rpki vs. secure dns?
alexb at ripe.net
Tue May 29 15:23:29 UTC 2012
On 29 May 2012, at 16:21, David Conrad wrote:
> On May 29, 2012, at 4:02 AM, paul vixie wrote:
>>>> i can tell more than that. rover is a system that only works at all
>>>> when everything everywhere is working well, and when changes always
>>>> come in perfect time-order,
>>> Exactly like DNSSEC.
>> no. dnssec for a response only needs that response's delegation and
>> signing path to work, not "everything everywhere".
> My impression was that ROVER does not need "everything, everywhere" to work to fetch the routing information for a particular prefix -- it merely needs sufficient routing information to follow the delegation and signing path for the prefix it is looking up. However, I'll admit I haven't looked into this in any particular depth so I'm probably wrong.
RPKI needs the full data set to determine if a BGP prefix has the status 'valid', 'invalid' or 'unknown'. It can't work with partial data. For example, if you are the holder of 10.0.0.0/16 and you originate the full aggregate from AS123 and a more specific such as 10.0.1.0/24 from AS456, then you will need a ROA for both to make them both 'valid'. If you only authorize 10.0.0.0/16 with AS123, then the announcement from AS456 will be 'invalid'. If you only authorize 10.0.1.0/24 from AS456, the announcement from AS123 will remain 'unknown'.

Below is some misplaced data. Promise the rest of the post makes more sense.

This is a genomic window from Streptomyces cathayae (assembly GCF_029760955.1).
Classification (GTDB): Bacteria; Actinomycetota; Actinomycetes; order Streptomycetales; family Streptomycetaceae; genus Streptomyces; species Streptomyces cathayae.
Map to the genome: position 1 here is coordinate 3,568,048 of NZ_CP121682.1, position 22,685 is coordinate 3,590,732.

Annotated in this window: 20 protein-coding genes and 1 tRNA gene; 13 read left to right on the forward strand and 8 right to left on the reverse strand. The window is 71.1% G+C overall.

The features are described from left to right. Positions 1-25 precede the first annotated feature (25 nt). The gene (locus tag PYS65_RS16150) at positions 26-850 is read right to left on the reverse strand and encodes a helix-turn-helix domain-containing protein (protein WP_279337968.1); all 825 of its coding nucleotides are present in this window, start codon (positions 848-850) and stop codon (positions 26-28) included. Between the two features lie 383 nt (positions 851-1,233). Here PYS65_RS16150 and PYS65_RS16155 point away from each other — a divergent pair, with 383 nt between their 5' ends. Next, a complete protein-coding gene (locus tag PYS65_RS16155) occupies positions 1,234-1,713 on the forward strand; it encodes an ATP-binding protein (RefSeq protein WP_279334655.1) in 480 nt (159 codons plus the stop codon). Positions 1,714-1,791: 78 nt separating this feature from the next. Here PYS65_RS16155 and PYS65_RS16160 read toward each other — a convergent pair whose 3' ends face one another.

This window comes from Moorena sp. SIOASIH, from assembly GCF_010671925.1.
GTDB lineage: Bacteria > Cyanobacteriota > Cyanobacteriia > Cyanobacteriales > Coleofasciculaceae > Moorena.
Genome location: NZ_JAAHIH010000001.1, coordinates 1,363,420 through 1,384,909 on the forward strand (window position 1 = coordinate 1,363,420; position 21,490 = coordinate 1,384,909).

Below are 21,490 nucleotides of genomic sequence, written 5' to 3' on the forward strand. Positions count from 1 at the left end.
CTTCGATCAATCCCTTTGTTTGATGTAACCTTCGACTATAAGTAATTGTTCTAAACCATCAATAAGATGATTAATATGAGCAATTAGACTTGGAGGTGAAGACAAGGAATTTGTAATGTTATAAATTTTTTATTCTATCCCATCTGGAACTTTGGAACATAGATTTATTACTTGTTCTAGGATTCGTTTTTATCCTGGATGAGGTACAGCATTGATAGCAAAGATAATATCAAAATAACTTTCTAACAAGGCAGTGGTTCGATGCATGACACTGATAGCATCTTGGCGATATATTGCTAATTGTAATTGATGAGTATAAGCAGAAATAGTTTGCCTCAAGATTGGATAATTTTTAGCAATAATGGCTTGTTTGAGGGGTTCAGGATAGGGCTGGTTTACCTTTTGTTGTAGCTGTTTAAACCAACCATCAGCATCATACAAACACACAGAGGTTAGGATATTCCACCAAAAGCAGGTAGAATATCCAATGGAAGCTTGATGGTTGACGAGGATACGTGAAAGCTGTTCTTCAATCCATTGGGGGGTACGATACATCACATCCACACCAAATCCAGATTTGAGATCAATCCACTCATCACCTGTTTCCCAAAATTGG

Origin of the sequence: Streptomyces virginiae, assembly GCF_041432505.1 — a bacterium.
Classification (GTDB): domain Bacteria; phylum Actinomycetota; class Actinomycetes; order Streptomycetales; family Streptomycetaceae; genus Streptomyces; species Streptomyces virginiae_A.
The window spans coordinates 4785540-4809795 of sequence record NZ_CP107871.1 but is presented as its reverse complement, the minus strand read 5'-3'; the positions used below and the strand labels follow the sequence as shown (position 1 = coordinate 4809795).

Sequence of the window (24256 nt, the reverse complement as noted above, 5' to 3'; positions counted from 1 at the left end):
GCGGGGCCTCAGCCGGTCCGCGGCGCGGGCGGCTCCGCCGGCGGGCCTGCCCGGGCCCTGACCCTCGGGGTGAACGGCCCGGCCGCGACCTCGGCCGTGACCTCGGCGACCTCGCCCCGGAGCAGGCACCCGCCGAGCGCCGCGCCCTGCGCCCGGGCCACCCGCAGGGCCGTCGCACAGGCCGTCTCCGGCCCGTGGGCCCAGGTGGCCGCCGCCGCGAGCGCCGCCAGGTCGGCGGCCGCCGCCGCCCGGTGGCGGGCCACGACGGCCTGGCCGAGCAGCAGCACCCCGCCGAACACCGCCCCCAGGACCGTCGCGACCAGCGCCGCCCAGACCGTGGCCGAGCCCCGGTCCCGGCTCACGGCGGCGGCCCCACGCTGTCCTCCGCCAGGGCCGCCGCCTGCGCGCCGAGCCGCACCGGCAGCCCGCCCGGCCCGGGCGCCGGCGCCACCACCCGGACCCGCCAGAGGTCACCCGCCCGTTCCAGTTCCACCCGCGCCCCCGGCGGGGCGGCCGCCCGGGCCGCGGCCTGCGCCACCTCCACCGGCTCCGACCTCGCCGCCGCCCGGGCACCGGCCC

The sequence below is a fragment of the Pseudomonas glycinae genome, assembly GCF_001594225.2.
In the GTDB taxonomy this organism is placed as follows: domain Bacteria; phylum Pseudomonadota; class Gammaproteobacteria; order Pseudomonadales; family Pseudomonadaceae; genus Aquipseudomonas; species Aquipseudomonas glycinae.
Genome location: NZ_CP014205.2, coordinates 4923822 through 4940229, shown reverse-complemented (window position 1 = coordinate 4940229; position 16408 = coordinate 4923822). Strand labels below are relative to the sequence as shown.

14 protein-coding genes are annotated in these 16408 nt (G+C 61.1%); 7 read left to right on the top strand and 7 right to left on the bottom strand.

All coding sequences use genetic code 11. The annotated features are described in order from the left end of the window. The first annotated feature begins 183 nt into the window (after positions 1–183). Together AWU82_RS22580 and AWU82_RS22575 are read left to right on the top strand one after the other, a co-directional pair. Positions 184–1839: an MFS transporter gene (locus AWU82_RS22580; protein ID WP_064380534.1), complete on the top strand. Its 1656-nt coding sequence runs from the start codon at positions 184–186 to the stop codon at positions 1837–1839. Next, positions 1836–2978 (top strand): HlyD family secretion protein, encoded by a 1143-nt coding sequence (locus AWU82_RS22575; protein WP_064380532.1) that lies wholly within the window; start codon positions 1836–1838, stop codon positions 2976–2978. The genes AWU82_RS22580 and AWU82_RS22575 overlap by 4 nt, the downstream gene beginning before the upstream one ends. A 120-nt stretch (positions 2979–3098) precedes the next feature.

So in RPKI, partial data – so you failed to fetch one of the ROAs in the set – can make something 'invalid' or 'unknown' that should actually be 'valid'.
As far as I know, ROVER doesn't work like that. You can make a positive statement about a Prefix+AS combination, but that doesn't mark the origination from another AS 'unauthorized' or 'invalid', there merely isn't a statement for it. (Someone please confirm. I may be wrong.)
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